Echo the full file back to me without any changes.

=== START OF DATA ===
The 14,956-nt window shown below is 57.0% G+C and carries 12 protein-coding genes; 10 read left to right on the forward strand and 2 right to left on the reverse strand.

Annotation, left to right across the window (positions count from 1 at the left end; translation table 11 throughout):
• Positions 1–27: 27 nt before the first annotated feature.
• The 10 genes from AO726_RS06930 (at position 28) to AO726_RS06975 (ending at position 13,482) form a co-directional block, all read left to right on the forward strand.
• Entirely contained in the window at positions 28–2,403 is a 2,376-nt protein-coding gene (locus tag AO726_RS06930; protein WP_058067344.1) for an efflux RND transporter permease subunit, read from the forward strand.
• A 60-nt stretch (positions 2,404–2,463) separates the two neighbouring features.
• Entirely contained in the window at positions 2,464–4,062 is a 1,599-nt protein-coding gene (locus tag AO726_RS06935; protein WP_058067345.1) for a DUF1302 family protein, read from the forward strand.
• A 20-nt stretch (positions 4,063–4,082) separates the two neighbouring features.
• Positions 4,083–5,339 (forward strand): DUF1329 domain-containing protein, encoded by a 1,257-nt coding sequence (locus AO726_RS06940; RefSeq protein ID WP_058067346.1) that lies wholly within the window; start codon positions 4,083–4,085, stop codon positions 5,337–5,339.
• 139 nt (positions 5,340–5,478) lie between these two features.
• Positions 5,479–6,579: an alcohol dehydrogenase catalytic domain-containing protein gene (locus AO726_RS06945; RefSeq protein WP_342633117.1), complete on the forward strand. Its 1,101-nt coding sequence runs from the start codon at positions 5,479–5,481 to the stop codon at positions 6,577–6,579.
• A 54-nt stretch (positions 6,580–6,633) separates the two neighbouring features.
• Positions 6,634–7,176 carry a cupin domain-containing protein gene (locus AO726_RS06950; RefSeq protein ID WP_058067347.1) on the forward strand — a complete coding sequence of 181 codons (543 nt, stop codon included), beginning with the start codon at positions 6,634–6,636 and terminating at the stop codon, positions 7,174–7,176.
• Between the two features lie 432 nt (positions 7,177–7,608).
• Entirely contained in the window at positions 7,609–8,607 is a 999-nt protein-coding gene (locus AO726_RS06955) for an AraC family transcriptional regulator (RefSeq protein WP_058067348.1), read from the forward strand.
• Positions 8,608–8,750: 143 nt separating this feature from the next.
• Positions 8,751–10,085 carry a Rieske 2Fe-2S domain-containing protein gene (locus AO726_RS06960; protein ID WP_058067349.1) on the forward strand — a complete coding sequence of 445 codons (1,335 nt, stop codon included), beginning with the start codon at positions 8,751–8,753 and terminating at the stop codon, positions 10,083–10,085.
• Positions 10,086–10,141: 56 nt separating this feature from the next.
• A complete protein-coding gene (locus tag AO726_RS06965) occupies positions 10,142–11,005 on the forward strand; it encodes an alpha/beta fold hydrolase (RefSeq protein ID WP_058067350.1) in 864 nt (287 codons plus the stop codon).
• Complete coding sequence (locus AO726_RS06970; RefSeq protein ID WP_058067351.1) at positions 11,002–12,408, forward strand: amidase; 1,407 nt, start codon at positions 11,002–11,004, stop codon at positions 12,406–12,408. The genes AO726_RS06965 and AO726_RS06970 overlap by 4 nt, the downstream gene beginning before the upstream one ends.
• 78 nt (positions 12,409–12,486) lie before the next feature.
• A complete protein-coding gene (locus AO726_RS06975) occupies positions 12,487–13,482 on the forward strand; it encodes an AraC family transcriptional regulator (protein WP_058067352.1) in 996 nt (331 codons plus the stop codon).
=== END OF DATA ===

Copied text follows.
The 14,956-nt window shown below is 57.0% G+C and carries 12 protein-coding genes; 10 read left to right on the forward strand and 2 right to left on the reverse strand.

Annotation, left to right across the window (positions count from 1 at the left end; translation table 11 throughout):
• Positions 1–27: 27 nt before the first annotated feature.
• The 10 genes from AO726_RS06930 (at position 28) to AO726_RS06975 (ending at position 13,482) form a co-directional block, all read left to right on the forward strand.
• Entirely contained in the window at positions 28–2,403 is a 2,376-nt protein-coding gene (locus tag AO726_RS06930; protein WP_058067344.1) for an efflux RND transporter permease subunit, read from the forward strand.
• A 60-nt stretch (positions 2,404–2,463) separates the two neighbouring features.
• Entirely contained in the window at positions 2,464–4,062 is a 1,599-nt protein-coding gene (locus tag AO726_RS06935; protein WP_058067345.1) for a DUF1302 family protein, read from the forward strand.
• A 20-nt stretch (positions 4,063–4,082) separates the two neighbouring features.
• Positions 4,083–5,339 (forward strand): DUF1329 domain-containing protein, encoded by a 1,257-nt coding sequence (locus AO726_RS06940; RefSeq protein ID WP_058067346.1) that lies wholly within the window; start codon positions 4,083–4,085, stop codon positions 5,337–5,339.
• 139 nt (positions 5,340–5,478) lie between these two features.
• Positions 5,479–6,579: an alcohol dehydrogenase catalytic domain-containing protein gene (locus AO726_RS06945; RefSeq protein WP_342633117.1), complete on the forward strand. Its 1,101-nt coding sequence runs from the start codon at positions 5,479–5,481 to the stop codon at positions 6,577–6,579.
• A 54-nt stretch (positions 6,580–6,633) separates the two neighbouring features.
• Positions 6,634–7,176 carry a cupin domain-containing protein gene (locus AO726_RS06950; RefSeq protein ID WP_058067347.1) on the forward strand — a complete coding sequence of 181 codons (543 nt, stop codon included), beginning with the start codon at positions 6,634–6,636 and terminating at the stop codon, positions 7,174–7,176.
• Between the two features lie 432 nt (positions 7,177–7,608).
• Entirely contained in the window at positions 7,609–8,607 is a 999-nt protein-coding gene (locus AO726_RS06955) for an AraC family transcriptional regulator (RefSeq protein WP_058067348.1), read from the forward strand.
• Positions 8,608–8,750: 143 nt separating this feature from the next.
• Positions 8,751–10,085 carry a Rieske 2Fe-2S domain-containing protein gene (locus AO726_RS06960; protein ID WP_058067349.1) on the forward strand — a complete coding sequence of 445 codons (1,335 nt, stop codon included), beginning with the start codon at positions 8,751–8,753 and terminating at the stop codon, positions 10,083–10,085.
• Positions 10,086–10,141: 56 nt separating this feature from the next.
• A complete protein-coding gene (locus tag AO726_RS06965) occupies positions 10,142–11,005 on the forward strand; it encodes an alpha/beta fold hydrolase (RefSeq protein ID WP_058067350.1) in 864 nt (287 codons plus the stop codon).
• Complete coding sequence (locus AO726_RS06970; RefSeq protein ID WP_058067351.1) at positions 11,002–12,408, forward strand: amidase; 1,407 nt, start codon at positions 11,002–11,004, stop codon at positions 12,406–12,408. The genes AO726_RS06965 and AO726_RS06970 overlap by 4 nt, the downstream gene beginning before the upstream one ends.
• 78 nt (positions 12,409–12,486) lie before the next feature.
• A complete protein-coding gene (locus AO726_RS06975) occupies positions 12,487–13,482 on the forward strand; it encodes an AraC family transcriptional regulator (protein WP_058067352.1) in 996 nt (331 codons plus the stop codon).